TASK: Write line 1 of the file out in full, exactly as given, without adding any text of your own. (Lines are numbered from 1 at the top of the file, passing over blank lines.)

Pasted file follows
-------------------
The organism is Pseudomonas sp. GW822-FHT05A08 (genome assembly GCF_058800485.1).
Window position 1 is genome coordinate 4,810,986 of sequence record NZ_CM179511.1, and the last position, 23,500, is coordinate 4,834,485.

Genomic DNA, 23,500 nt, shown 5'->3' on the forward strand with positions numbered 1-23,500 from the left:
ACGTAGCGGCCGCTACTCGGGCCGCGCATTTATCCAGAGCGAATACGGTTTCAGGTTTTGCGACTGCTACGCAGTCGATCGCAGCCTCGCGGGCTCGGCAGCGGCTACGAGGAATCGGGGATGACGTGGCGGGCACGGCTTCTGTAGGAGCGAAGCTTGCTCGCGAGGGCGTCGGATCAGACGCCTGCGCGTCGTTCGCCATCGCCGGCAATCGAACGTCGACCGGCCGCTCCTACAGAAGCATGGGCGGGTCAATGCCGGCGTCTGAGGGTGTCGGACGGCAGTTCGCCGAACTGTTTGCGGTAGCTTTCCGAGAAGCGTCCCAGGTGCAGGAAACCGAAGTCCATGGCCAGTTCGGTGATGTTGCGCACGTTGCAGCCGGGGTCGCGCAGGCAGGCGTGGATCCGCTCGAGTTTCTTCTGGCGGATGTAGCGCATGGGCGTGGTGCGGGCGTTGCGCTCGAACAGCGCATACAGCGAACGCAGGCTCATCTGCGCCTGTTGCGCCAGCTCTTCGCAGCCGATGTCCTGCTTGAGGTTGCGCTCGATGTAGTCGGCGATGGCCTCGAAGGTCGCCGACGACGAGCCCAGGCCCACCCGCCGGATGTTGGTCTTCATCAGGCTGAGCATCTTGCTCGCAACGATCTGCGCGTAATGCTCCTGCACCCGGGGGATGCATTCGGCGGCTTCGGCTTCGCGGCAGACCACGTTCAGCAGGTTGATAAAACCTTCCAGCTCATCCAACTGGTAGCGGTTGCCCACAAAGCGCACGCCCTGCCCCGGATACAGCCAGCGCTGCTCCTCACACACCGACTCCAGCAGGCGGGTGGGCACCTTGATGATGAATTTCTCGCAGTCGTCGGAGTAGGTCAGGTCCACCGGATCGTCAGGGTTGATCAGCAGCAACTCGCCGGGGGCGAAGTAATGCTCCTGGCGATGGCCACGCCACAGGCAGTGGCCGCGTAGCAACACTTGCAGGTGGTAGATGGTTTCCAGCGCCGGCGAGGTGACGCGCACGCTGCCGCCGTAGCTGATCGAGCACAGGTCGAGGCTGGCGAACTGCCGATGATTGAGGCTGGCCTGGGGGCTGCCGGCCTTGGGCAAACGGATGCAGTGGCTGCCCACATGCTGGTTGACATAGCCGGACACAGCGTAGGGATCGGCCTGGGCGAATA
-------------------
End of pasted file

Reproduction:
The organism is Pseudomonas sp. GW822-FHT05A08 (genome assembly GCF_058800485.1).